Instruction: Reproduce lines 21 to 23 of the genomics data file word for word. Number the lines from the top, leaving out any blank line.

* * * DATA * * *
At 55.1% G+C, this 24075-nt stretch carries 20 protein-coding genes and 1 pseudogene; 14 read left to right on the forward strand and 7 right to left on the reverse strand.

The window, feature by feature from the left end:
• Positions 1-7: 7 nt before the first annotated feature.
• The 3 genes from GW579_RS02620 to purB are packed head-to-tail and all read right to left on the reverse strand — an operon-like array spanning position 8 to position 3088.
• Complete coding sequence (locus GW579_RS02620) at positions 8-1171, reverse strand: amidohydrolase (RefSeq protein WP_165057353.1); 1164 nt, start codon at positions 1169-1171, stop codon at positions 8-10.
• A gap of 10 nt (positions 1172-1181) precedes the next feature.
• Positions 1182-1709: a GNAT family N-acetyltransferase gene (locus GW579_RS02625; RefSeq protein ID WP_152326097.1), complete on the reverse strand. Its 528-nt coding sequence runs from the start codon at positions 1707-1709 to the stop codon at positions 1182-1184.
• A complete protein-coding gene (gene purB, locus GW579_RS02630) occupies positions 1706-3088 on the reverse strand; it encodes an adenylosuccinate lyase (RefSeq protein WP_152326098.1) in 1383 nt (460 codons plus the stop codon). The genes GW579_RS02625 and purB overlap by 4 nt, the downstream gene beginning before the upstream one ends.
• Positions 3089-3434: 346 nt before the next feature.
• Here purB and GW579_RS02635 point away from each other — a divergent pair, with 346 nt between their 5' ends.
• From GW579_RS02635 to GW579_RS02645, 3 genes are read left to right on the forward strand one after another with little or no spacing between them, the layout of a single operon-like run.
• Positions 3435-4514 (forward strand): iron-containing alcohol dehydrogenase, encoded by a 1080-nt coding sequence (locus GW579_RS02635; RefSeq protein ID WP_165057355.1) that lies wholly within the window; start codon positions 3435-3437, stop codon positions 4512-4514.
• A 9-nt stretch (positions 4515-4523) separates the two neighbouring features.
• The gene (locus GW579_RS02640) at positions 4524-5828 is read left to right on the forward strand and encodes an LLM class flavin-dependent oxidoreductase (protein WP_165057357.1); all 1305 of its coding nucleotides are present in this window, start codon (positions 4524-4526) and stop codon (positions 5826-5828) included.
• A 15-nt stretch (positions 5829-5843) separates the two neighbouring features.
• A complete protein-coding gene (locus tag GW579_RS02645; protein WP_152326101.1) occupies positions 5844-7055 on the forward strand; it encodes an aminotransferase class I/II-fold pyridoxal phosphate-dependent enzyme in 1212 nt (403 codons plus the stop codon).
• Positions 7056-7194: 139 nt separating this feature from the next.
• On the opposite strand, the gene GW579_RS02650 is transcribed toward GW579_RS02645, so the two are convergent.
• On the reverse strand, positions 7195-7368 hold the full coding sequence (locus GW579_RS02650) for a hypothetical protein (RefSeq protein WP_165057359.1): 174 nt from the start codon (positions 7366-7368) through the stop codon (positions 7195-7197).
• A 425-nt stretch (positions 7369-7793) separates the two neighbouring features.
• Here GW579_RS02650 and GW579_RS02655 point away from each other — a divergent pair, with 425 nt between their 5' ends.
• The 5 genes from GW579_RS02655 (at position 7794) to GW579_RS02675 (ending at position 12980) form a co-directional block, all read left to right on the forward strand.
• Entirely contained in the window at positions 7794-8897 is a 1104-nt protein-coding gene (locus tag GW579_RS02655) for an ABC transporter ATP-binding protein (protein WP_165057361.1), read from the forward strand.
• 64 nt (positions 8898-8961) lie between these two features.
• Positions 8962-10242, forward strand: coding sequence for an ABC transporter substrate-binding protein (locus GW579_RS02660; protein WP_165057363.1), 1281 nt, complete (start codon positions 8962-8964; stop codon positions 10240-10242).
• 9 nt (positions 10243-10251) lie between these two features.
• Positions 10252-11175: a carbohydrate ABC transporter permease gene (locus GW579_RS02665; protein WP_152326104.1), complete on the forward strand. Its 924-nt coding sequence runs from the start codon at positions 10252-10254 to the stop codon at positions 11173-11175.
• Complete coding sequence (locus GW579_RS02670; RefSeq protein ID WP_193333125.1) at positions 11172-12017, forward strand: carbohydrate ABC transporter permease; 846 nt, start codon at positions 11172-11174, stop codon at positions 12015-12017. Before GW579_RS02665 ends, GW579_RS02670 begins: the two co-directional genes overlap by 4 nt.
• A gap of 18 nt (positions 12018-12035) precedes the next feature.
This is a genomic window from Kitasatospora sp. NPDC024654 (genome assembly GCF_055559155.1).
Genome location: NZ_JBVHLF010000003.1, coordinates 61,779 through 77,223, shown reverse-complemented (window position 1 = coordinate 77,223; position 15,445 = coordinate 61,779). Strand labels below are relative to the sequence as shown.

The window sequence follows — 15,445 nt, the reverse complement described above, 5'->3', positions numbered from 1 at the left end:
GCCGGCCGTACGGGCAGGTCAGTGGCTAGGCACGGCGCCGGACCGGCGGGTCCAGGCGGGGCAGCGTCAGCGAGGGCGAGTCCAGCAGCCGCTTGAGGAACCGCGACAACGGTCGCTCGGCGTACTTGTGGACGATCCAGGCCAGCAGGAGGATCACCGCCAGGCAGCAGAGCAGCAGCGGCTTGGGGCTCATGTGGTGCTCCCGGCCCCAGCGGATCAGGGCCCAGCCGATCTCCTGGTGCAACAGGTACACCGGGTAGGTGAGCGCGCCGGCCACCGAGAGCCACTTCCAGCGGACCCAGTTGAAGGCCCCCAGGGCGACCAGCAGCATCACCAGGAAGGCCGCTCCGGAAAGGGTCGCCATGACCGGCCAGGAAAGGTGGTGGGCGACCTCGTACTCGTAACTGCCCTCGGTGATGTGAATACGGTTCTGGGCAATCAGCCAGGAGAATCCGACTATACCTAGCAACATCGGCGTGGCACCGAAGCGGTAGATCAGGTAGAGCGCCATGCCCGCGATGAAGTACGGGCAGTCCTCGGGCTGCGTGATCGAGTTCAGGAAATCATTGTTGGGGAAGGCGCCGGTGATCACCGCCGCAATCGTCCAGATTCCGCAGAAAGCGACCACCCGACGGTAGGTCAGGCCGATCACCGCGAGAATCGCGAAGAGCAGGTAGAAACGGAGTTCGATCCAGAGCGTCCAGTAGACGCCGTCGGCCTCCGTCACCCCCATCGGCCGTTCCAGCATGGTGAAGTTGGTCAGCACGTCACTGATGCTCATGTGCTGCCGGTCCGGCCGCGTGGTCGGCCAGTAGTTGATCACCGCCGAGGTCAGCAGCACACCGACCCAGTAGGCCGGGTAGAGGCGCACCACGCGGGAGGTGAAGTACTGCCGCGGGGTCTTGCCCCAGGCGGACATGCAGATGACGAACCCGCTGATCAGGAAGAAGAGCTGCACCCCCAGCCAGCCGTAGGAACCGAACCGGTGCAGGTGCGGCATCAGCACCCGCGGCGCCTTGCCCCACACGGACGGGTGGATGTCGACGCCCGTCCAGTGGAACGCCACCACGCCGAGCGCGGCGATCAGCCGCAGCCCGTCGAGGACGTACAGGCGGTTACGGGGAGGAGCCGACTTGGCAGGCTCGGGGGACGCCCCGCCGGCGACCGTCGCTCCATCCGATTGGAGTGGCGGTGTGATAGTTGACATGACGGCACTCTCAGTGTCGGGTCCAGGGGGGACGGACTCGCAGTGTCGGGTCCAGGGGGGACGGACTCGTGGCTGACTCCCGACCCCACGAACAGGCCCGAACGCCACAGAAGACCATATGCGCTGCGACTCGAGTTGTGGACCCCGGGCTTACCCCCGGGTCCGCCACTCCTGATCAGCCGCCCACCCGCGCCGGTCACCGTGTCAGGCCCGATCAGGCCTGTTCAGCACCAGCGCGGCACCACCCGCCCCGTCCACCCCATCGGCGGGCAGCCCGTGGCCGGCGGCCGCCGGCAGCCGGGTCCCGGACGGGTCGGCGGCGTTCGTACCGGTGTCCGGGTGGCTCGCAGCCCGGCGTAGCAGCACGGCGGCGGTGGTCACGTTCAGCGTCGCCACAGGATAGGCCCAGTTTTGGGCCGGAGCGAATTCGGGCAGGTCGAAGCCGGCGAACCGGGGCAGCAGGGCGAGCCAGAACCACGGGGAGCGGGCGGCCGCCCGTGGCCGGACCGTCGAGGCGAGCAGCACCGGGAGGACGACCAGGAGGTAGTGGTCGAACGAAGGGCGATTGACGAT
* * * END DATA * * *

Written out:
• Here GW579_RS02650 and GW579_RS02655 point away from each other — a divergent pair, with 425 nt between their 5' ends.
• The 5 genes from GW579_RS02655 (at position 7794) to GW579_RS02675 (ending at position 12980) form a co-directional block, all read left to right on the forward strand.
• Entirely contained in the window at positions 7794-8897 is a 1104-nt protein-coding gene (locus tag GW579_RS02655) for an ABC transporter ATP-binding protein (protein WP_165057361.1), read from the forward strand.